Generic medicines become a boon to rural poor

Generic medicines become a boon to rural poor
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The District Rural Development Agency (DRDA) is the pioneer in opening the generic medical shops both in urban and rural areas by using the services of women groups. In every mandal, the DRDA works with Mahila Samakhyas which are running the medical shops in 15 mandals in the district.

Bukkarayasamudram (Anantapur): The generic medicines being made available in generic medical shops at cost-effective prices is gaining popularity in rural areas in the district.

There is a huge demand for the medical shops which are operating in selective mandals in the district as people find that medical bills are coming down every month by Rs 300 to Rs 500 when they purchase medicines in the generic medical shops.

The District Rural Development Agency (DRDA) is the pioneer in opening the generic medical shops both in urban and rural areas by using the services of women groups. In every mandal, the DRDA works with Mahila Samakhyas which are running the medical shops in 15 mandals in the district.

It is actually a Central government initiative being implemented through the DRDA.Presently, the shops are operating in the mandals of Narpala, Gorantla, Rayadurg, Madakasira, Battalapalle, Kadiri, Penukonda and a few other mandals. Depending upon the value of the medicines and their production costs, the cost margins are 20 per cent to 60 percent lesser than the general medical shops.

For example, a combination of diabetes medicines Glimepiride, metformin plus Oglibo costs Rs 110 (10 tablets) in any medical shop, whereas the same is sold at Rs 50.

Similarly the antibiotics prices are available at one third of the price of the non-generic medical shop. Sanjeevani, a Generic Medical shop pharmacist Maruthi Prasad talking to The Hans India stated that people are thronging the lone generic medical shop near government hospital for medicines.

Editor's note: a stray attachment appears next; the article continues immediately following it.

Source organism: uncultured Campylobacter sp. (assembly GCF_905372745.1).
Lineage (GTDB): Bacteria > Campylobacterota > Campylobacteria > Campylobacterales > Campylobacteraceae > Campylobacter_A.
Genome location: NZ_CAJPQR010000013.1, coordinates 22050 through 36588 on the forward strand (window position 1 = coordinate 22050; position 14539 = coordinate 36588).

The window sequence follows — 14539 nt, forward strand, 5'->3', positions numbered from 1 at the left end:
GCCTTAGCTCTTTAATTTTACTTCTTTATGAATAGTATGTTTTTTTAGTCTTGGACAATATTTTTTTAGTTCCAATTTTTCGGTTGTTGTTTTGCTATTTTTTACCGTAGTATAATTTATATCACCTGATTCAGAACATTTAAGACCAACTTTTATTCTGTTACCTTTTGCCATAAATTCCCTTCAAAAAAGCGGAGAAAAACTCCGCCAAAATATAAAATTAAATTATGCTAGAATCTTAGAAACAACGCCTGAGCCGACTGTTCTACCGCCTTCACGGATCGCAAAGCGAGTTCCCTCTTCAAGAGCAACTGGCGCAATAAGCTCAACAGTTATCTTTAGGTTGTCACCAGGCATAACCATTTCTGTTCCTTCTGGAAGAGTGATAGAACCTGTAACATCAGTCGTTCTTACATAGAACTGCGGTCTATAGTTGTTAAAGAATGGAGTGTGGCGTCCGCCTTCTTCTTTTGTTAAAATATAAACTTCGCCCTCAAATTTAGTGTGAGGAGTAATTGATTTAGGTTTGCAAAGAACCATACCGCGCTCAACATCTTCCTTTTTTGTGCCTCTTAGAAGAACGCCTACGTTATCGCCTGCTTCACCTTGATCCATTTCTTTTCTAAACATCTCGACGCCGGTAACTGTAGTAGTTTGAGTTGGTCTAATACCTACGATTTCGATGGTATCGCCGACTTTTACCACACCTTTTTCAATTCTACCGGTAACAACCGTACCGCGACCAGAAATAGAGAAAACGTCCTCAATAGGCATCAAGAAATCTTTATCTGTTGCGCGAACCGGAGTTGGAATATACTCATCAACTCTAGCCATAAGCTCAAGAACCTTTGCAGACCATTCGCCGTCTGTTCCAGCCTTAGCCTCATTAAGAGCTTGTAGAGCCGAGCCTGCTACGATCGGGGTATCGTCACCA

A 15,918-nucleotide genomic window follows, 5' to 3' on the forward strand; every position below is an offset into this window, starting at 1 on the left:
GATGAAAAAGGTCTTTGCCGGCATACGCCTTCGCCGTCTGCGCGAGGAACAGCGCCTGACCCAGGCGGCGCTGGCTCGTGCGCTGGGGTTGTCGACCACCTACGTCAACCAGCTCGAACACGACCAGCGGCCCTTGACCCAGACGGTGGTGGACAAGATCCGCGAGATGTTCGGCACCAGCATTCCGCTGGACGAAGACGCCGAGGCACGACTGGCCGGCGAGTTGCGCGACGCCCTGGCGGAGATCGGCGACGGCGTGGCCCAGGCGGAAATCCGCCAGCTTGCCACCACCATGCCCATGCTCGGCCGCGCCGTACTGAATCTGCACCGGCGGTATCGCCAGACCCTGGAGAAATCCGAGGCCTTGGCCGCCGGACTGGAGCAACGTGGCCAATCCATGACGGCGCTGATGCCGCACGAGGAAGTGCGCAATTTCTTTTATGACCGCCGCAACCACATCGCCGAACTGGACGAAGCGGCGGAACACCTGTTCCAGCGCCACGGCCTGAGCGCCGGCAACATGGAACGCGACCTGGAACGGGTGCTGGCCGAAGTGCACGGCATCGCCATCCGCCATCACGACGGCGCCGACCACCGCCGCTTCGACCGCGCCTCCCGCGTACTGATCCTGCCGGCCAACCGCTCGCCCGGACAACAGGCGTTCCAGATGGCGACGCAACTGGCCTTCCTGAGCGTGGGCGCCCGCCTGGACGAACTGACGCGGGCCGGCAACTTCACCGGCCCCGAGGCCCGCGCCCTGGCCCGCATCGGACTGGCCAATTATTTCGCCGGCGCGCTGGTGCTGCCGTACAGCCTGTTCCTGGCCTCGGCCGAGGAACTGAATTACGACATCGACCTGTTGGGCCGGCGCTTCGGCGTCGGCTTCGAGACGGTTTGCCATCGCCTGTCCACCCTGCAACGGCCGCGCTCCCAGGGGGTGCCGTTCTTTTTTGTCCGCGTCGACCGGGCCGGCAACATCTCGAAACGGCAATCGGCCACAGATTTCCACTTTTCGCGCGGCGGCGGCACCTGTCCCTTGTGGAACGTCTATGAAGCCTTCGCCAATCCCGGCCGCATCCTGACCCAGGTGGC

He feels that more such shops have to be opened to cater to the needs of the poor and lower middle class who find it a boon
to them as they are able to save substantial amounts. Mohammadullah and Ali Khan, regular customers of the shop in
Anantapur, said they are ableto save Rs 300 to Rs 500 every month on drugs purchase.

DRDA Project Director Venkateswarlu told The Hans India that to cater to the demand for generic medical shops 15 more mandals would get one medical shop each shortly.

In a phased manner, these medicines will be made available to all mandals. He said that the medicines are made available at subsidised prices by the manufacturers as they are able to eliminate the patent tax, publicity expenditure and medical representatives’ salaries collected by manufacturers.

The generic medicines suppliers do not have medical representatives nor collect patent tax nor indulge in publicity expenditure. That's why the medicines are made available at almost the manufacturing costs, he added.

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